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The Editors

As Plastic Chokes the Ocean, Technology Can Help

The dangers of excessive plastic — from harming wildlife to worsening climate change — are acute. Policy makers need a bold response.

Clean-up time.

Clean-up time.

Photographer: Joseph Eid/AFP/Getty Images

Some 8 million metric tons of plastic debris end up in the ocean each year, the equivalent of a garbage truck every minute. At the current pace, the seas may have more plastic than fish by the middle of the century. An international treaty to tackle this mess, which states at the United Nations’ Environment Assembly this week have agreed to hammer out, is welcome — but companies and policy makers shouldn’t wait to start addressing the crisis head on.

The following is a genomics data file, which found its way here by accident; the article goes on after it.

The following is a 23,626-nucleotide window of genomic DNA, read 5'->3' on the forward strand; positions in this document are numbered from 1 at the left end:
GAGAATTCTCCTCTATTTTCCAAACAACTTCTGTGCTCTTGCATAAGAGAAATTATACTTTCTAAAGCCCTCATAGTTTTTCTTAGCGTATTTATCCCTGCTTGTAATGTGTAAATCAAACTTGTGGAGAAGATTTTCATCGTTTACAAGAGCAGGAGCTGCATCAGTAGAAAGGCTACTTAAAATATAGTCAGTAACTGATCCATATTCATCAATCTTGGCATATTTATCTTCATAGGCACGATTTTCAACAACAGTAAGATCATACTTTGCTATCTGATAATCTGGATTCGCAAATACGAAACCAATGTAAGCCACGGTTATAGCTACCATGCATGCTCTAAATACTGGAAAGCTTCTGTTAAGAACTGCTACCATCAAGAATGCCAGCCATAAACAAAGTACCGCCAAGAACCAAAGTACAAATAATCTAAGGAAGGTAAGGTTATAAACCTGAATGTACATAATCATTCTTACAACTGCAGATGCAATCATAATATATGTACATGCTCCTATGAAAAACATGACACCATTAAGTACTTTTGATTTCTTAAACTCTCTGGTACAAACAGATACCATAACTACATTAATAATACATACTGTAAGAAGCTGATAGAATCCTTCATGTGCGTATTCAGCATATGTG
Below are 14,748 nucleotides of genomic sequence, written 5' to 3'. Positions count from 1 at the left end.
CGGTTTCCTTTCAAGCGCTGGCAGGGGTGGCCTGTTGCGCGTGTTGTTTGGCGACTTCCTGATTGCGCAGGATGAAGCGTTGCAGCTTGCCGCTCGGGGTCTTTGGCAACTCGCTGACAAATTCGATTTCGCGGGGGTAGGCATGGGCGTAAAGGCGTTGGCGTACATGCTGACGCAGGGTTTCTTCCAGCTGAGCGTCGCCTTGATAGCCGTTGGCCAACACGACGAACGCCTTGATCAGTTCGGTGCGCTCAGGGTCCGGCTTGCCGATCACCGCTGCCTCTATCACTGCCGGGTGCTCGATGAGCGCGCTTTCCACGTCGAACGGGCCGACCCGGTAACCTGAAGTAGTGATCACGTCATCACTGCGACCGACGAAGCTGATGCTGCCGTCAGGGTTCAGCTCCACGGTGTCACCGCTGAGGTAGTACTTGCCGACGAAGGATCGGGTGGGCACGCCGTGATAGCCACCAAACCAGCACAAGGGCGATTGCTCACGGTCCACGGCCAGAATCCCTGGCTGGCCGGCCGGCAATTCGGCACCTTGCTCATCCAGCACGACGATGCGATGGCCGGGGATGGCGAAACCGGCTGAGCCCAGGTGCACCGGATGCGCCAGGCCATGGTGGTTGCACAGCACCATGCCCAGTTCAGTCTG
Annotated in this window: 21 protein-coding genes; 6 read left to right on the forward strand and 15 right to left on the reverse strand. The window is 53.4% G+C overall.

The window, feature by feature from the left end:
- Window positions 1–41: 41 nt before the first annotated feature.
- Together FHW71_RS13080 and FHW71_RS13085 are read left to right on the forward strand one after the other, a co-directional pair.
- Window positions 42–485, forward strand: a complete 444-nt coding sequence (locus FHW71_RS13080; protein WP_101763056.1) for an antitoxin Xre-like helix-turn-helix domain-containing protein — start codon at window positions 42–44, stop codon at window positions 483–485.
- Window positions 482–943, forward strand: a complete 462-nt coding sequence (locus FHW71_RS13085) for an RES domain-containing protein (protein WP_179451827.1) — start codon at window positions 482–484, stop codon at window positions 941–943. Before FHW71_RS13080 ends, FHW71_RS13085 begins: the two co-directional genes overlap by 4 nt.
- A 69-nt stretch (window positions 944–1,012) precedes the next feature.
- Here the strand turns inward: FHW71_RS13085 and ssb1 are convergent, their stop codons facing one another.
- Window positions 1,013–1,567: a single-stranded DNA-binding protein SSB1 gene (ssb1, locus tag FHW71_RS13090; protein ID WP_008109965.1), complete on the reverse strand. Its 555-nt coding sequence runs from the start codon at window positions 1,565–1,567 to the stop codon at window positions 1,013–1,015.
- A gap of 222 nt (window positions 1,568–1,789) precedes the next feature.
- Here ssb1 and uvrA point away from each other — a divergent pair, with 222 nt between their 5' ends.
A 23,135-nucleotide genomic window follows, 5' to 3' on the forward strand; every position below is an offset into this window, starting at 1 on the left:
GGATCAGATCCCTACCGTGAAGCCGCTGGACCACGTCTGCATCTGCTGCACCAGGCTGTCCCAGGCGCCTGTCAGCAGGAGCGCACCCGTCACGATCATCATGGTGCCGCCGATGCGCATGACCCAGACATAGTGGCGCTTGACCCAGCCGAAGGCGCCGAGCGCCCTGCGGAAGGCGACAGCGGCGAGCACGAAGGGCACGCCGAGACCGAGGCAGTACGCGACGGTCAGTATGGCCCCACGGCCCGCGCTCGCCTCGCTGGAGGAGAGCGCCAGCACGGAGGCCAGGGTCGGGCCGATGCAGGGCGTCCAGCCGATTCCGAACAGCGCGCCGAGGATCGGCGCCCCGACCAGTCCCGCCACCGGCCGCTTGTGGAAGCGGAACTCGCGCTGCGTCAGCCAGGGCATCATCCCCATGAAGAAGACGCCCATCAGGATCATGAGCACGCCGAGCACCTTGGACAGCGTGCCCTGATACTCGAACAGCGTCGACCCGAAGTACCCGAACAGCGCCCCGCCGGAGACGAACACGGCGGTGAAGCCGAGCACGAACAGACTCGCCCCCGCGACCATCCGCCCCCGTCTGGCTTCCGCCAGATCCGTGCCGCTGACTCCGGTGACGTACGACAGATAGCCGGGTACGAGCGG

As things stand, the picture is grim. Consumers buy a million plastic drinking bottles a minute and use trillions of plastic bags every year, not to mention an immense amount of polyester and other synthetic textiles. Less than a tenth of all that material is recycled. Companies and governments have promised to cut back and reuse more, but even if those targets were met, they’d only reduce the plastic flowing into the ocean by 7% by 2040.